Silicon Valley Bank’s sudden collapse has caused a stir in the financial markets. Regulators in California shut down the bank last Friday after a run on deposits left it in crisis, marking the largest US bank failure since the 2008 Great Recession. Its niche specialization in supporting tech startups made it more vulnerable than its larger competitors. However, experts caution that more firms may face similar troubling times ahead.
The impact of SVB’s collapse has already affected similar institutions such as New York’s Signature Bank, which saw its share price drop 23 percent before trading was halted. University of San Diego finance professor Dan Roccato suggests that we may see a few more banks experience similar situations.
The fallout from SVB’s collapse is felt beyond Wall Street. The share price of First Republic, the 16th largest bank in America, fell 14.8 percent, and Pac West dropped by 37.9 percent. Streaming giant Roku, for example, reported that 26 percent of its cash reserves, over $480 million, were tied up in SVB, resulting in a 42 percent decline in the company’s stock since last year.
Rippling, a human resources management firm that handles payrolls for other institutions, announced that it was unable to immediately pay its clients’ employees due to the market turmoil. Some have laid the blame for the turmoil at the door of the Federal Reserve, which has been drastically increasing interest rates since last year in an attempt to combat inflation.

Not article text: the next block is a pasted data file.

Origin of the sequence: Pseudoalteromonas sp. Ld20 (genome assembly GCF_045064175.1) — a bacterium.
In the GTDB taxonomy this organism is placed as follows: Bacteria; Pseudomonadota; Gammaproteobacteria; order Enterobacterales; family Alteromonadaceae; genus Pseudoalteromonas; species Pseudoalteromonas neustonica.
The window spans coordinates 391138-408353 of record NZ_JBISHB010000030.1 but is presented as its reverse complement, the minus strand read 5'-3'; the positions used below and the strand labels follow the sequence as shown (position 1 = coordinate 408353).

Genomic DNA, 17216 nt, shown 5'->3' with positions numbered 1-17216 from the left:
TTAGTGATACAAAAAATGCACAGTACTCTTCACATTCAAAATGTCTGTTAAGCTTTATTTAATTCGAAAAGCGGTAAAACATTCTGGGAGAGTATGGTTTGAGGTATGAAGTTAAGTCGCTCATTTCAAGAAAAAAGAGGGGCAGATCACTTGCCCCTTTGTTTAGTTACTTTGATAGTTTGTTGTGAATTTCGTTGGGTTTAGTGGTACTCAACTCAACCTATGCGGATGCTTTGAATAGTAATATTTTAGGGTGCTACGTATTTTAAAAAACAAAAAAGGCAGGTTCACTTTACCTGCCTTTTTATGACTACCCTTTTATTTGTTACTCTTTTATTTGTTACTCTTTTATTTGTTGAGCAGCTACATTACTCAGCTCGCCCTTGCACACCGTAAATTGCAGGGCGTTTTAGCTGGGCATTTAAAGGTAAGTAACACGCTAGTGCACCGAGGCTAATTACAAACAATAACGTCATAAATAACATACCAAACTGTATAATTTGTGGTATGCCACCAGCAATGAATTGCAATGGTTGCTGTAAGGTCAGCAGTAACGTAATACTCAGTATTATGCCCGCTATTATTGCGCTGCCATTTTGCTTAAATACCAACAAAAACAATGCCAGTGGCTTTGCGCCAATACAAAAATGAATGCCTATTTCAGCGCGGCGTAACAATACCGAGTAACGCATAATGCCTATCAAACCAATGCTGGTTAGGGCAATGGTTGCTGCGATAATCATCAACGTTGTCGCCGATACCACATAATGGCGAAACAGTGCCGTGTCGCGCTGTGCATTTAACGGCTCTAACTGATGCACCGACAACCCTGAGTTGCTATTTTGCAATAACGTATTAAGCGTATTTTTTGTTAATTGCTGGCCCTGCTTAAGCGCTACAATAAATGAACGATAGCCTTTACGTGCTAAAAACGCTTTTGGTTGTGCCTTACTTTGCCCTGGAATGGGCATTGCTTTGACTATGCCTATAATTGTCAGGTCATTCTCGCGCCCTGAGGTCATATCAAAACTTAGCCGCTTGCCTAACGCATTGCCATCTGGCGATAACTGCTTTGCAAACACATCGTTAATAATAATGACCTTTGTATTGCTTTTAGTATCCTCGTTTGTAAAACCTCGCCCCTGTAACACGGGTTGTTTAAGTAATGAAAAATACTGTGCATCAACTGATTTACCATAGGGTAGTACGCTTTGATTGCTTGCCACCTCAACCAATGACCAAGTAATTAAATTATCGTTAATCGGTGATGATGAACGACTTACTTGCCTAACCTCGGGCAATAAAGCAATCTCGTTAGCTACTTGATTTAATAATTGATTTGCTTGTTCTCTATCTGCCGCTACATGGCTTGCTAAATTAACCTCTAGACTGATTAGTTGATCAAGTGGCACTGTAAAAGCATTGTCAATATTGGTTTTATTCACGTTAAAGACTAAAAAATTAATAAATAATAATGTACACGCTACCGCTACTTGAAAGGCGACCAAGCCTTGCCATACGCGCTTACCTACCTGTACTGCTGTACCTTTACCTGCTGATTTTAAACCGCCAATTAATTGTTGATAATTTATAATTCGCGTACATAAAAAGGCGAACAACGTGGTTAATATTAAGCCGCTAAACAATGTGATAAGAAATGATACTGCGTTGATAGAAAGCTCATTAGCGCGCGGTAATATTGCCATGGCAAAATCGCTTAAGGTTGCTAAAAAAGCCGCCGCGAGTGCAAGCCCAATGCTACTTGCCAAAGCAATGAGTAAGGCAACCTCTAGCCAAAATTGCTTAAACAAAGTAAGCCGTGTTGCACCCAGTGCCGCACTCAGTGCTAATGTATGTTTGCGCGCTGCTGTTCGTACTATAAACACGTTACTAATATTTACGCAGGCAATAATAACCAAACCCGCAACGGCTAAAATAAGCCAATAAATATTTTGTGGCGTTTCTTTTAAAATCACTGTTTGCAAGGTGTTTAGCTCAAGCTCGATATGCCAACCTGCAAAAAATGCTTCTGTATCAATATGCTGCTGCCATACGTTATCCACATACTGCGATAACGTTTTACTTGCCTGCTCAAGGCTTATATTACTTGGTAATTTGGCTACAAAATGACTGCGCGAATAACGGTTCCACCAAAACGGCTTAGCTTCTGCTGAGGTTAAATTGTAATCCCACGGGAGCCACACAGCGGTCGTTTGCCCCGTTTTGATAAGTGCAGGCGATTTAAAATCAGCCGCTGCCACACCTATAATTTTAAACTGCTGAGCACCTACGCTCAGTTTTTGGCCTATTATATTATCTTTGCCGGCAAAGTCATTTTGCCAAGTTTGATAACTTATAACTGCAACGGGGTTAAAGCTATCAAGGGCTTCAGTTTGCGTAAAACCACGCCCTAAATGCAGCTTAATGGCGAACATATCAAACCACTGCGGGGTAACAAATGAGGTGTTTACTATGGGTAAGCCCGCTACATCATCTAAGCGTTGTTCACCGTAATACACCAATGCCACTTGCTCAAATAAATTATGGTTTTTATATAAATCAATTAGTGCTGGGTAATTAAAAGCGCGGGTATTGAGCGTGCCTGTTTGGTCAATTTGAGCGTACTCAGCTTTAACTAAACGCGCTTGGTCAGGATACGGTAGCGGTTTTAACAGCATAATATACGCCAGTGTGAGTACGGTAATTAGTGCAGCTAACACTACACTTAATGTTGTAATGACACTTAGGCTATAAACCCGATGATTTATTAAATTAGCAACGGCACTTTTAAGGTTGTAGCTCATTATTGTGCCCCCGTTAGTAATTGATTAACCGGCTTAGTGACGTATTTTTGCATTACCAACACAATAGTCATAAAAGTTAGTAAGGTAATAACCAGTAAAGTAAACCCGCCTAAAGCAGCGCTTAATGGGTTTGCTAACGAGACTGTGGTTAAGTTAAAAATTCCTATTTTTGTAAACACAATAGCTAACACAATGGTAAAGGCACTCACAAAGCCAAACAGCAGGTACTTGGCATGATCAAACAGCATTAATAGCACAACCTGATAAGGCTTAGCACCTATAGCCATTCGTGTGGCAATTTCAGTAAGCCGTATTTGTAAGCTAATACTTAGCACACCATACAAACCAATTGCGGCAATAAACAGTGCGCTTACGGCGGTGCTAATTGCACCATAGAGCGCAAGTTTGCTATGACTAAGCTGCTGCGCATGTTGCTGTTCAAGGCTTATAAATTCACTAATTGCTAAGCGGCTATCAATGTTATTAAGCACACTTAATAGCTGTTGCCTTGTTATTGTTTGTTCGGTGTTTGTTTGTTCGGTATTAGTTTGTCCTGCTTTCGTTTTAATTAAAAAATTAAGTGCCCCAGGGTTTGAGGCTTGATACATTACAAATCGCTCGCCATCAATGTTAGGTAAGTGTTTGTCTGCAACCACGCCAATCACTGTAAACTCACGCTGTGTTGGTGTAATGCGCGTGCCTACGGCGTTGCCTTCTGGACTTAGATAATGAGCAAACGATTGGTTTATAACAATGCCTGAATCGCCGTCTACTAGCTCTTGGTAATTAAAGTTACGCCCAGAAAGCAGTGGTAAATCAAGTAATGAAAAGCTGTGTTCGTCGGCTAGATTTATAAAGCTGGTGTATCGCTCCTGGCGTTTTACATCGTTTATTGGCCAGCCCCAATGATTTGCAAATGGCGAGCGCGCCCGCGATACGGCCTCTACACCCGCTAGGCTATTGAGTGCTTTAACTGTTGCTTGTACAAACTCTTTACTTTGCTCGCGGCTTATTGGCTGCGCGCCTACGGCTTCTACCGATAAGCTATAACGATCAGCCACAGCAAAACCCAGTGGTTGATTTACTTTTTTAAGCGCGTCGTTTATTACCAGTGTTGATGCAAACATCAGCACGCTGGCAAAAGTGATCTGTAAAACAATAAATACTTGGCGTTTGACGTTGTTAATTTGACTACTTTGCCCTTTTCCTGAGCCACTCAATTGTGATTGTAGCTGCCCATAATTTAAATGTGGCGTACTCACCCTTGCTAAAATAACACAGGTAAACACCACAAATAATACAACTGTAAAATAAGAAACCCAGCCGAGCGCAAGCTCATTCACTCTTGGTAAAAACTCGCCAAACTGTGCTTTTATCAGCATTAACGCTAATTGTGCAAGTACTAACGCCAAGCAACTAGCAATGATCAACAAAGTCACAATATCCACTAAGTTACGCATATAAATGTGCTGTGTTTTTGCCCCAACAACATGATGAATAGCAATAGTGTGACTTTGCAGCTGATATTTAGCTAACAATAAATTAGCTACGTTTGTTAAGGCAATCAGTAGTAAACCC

The bank’s collapse has a significant impact on startups, which were the bedrock of SVB. The deposits of these startups doubled in 2021, helping SVB aggressively expand its loan portfolio. However, the bank’s failure to cover its costs amid rising interest rates led it into a ‘death spiral.’ In the face of a cash burn from dwindling deposits, SVB was forced to sell off its bond holdings at a $1.8 billion loss. The bank announced plans to seek $2 billion from investors to cover the shortfall.
As a result of SVB’s demise, startups have suddenly found themselves struggling to make ends meet. Karen Petrou, managing partner of Federal Financial Analytics, a Washington consultancy, warns of adverse consequences such as microeconomic harm and social welfare harm.
SVB’s collapse, which was the second-largest bank collapse in US history, leaves customers fearful of losing deposits totaling tens of billions of dollars.
Investors in other regional banks, such as First Republic Bank, quickly jumped ship, with the firms’ share prices dropping upwards of 50 percent on Friday before recovering to 14.8 percent at market close. Although the big players, such as JPMorgan Chase and Bank of America, can weather the storm, some have seen their share prices drop by as much as 11.8 percent in just the last week. However, experts are confident that they can overcome the current situation.
In conclusion, while SVB’s collapse was a niche bank, more firms may face similar situations. Startups, which were SVB’s mainstay, now find themselves struggling. While big players can weather the storm, their share prices have also taken a hit.
Finally, the Federal Reserve’s drastic increase in interest rates is being blamed for the turmoil, leading to more speculative investors in jeopardy.
Customers with accounts in excess of the insured amount of $250,000 should contact the FDIC toll-free at 1-866-799-0959.